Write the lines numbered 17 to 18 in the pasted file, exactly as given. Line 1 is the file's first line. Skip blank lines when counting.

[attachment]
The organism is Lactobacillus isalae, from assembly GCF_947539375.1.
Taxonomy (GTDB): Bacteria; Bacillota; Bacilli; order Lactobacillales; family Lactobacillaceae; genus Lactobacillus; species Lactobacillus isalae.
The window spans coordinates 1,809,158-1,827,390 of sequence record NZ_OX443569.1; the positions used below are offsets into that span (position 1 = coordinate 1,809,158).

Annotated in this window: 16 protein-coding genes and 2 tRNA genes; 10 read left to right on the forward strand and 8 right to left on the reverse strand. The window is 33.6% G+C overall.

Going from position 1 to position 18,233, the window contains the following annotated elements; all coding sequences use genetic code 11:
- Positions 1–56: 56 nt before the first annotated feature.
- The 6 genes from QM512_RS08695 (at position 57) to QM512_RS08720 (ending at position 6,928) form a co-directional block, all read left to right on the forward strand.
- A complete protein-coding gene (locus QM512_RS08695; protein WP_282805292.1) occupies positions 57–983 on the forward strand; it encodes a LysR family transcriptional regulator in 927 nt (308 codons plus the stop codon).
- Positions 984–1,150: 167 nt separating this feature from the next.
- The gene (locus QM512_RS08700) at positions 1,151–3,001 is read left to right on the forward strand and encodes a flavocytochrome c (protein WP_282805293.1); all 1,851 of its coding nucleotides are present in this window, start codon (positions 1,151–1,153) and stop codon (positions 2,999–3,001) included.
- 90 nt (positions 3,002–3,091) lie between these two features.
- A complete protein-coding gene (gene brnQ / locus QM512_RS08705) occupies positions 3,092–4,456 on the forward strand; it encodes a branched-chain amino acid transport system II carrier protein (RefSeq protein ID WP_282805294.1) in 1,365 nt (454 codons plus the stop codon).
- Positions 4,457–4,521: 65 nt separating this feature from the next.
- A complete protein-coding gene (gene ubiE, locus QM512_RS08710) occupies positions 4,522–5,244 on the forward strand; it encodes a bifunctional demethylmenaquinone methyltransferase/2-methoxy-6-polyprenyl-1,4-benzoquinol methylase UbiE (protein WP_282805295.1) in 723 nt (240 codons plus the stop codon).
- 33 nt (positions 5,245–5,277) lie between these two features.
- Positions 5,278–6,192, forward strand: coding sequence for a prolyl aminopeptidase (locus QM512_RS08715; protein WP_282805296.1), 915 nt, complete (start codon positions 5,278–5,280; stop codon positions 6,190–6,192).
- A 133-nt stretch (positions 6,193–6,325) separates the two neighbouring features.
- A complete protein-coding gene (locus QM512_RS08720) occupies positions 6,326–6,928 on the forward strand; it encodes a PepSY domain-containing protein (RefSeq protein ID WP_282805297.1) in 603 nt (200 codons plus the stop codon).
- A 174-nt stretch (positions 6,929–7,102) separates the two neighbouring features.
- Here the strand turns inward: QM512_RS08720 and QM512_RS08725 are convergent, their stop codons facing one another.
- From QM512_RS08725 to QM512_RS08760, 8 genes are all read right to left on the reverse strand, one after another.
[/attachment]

- A 133-nt stretch (positions 6,193–6,325) separates the two neighbouring features.
- A complete protein-coding gene (locus QM512_RS08720) occupies positions 6,326–6,928 on the forward strand; it encodes a PepSY domain-containing protein (RefSeq protein ID WP_282805297.1) in 603 nt (200 codons plus the stop codon).